For second consecutive year, Pungo Strawberry Festival is canceled due to Covid

Jay Deguzman of Virginia Beach samples a strawberry taco on Saturday, May 27, 2017, during the Pungo Strawberry Festival. [John-Henry Doucette/The Princess Anne Independent News]

PUNGO — The 2021 Pungo Strawberry Festival is canceled due to concerns about the novel coronavirus pandemic, marking the second straight year without the festival in the gateway to the Virginia Beach’s rural communities.

Since 1984, the festival has been the major event celebrating agriculture and rural life over the Memorial Day weekend in the village. It also honors this Navy town’s strong ties to the U.S. military and our veterans.

The board of the nonprofit that organizes the festival this year could not risk going forward, however, given current restrictions on gatherings and the continued spread of the virus that can cause the disease Covid-19.

“It is challenging enough just to hold board meetings and planning sessions while complying with executive orders,” Todd Jones, president of the festival’s board of directors, said in a statement officially announcing the cancellation. It was released on Tuesday, Jan. 12, though it had been noted earlier at the festival website.

“We cannot confidently proceed with the 2021 festival,” Jones said in the statement. “We do not want to bring large crowds together unless we feel certain it is in a safe and healthy manner, even outdoors. We also cannot incur the huge costs again associated with delivering a three-day festival only to cancel it at the last minute.”

During an interview, Jones said the safety of participants is the priority for a festival that can bring more than 100,000 people to the village over its three days. The decision also was informed by the need to invest in the May festival now amid uncertainty that large-scale events will return by summer.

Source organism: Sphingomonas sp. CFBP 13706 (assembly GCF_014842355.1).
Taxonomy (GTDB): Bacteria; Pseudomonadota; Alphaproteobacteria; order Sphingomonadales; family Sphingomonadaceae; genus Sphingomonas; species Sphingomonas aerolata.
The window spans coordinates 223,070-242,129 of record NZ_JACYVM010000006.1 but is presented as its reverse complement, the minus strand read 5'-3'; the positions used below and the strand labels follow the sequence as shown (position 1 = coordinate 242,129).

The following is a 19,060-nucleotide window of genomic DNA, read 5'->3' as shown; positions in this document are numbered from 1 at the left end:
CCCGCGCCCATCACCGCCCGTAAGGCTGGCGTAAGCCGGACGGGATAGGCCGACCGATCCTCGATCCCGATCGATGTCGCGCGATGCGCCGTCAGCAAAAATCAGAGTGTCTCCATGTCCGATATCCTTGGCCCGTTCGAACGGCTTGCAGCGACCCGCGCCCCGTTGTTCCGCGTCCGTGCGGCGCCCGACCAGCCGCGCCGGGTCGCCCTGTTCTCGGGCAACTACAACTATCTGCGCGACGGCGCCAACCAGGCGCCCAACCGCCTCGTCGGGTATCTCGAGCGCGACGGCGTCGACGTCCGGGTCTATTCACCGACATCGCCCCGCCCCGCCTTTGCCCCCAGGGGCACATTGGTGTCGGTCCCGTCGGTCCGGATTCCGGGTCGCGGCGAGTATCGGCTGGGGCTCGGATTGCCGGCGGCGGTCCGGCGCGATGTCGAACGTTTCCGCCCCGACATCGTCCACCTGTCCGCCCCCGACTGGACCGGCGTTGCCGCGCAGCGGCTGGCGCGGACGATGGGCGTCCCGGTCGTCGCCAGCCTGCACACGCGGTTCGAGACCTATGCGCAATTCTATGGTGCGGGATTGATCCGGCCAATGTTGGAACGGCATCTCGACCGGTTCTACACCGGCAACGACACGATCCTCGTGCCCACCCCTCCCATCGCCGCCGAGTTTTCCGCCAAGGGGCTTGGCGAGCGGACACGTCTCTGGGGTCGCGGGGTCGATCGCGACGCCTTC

“It’s a financial decision that we had to make early based on projections, prognosis,” Jones told The Independent News on Monday, Jan. 11. “We can’t keep gambling in January on what’s going to happen in May. Last year, no one saw it coming. This year, we think we’re making an educated decision.”

He added, “The plan is we want to make 2022 a comeback, if you will.”

Jones said the loss of the festival this past year also impacted the organization’s ability to support local charities and award scholarships to area high school students, as it does each year. Proceeds are a source of funding for a wide range of community organizations, charities and scholarships, delivering more than $1.3 million to worthy causes in the community over the years.

“We’re dedicated to making it happen, we’ve just got to get all of the environmental factors lined up so it’s safe to do so,” Jones said, speaking of 2022 plans.

As a volunteer-run 501(c)3 nonprofit organization, the festival can accept donations. More information about the festival – and a statement announcing the cancellation – can be read online via

In the statement released to the members of the news media on Tuesday, Jan. 12, Jones thanked supporters of the festival – and reiterated that he hopes to see everyone in Pungo next year.

“We appreciate so many of our volunteers, vendors, charitable groups, and patrons who make this festival so successful every year,” he said. “We want to thank the city of Virginia Beach for continuing to support us every year and to the many sponsors who have helped us bring one of the best all-volunteer, family-friendly events to Pungo.”

© 2021 Pungo Publishing Co., LLC

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